He journeyed to Chandler Mountain in northeast Alabama on Monday to meet with farmers whose fields are not being harvested. The immigrant workers who usually show up to pick tomatoes at $2 per box are not there this year, scared away by Beason’s bill, which he and Gov. Robert Bentley seem so happy about.
Those farmers he met with on the mountain were not happy at all. They gave Beason an ear full, but he didn’t seem to get it. The legislator told those folks he was not in favor of exemptions for farming and they would just have to hire someone else.
When a farmer explained that it was next to impossible to hire others to do the work, Beason was not impressed. The farmer held a bucket and asked Beason if he would like to try his hand at picking tomatoes to see how difficult the work is. Beason declined but promised to see what he could do to help farmers while trying to keep illegal immigrants out of Alabama.
The farmer threw down the bucket.
“There, I figured it would be like that,” the farmer said.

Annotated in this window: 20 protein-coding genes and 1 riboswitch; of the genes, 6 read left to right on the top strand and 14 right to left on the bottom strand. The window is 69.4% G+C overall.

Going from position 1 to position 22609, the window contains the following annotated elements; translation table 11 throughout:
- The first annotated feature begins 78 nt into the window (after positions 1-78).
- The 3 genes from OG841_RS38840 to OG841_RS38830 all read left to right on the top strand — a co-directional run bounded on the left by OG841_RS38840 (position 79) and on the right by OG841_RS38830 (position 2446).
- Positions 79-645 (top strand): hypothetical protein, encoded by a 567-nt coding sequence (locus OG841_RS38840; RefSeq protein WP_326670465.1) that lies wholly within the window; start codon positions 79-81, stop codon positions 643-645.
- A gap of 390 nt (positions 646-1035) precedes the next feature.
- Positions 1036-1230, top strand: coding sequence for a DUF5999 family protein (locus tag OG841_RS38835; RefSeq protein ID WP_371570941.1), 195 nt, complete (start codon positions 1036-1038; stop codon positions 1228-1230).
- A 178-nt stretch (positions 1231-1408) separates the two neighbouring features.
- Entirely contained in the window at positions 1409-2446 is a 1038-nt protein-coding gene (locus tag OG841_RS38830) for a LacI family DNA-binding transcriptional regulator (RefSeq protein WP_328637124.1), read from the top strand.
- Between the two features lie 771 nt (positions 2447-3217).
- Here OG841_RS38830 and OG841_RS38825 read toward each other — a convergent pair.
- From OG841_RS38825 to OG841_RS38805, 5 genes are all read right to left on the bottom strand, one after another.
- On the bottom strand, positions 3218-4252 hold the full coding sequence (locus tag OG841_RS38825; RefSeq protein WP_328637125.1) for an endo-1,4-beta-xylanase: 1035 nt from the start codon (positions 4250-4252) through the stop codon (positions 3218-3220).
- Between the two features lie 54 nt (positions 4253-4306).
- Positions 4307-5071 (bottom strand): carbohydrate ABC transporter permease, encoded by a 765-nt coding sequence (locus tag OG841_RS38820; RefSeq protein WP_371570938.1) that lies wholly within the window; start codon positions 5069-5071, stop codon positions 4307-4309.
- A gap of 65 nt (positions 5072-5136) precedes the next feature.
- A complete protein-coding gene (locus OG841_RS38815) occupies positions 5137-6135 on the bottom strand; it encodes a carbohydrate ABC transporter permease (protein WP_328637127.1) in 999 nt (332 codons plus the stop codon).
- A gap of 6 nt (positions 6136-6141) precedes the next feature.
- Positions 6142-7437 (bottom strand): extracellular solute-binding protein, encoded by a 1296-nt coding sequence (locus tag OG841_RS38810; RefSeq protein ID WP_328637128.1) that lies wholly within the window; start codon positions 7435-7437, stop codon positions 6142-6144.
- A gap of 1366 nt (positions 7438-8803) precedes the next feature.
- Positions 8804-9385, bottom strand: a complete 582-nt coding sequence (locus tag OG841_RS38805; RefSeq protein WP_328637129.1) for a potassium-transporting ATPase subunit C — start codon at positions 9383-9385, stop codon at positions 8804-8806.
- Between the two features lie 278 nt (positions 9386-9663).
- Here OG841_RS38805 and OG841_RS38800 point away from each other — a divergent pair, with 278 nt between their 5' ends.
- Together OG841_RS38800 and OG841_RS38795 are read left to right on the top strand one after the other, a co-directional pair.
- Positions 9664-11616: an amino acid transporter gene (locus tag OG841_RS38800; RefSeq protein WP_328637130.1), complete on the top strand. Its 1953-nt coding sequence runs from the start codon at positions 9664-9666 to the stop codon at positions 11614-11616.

Beason and the other backers of this harsh bill apparently see no irony in the fact that they included an exemption for those hiring day workers off the side of the roads, but didn’t offer exemptions for farmers.
Of course, most of those hired off the side of the road will be cutting grass, raking leaves and doing other menial work in the exalted neighborhoods of Mountain Brook, Vestavia Hills, Hoover and all the other over the mountain enclaves around Birmingham. They are a constituency Beason can’t ignore.
But he can and did ignore the farmers’ needs.
“My position is to stay with the law as it is,” he told the farmers. “This law will be in effect this entire growing season,” Beason said.
And this was after farmers told him their crops were rotting in the fields and they face economic disaster.
Sen. Beason either doesn’t get it or he just doesn’t care.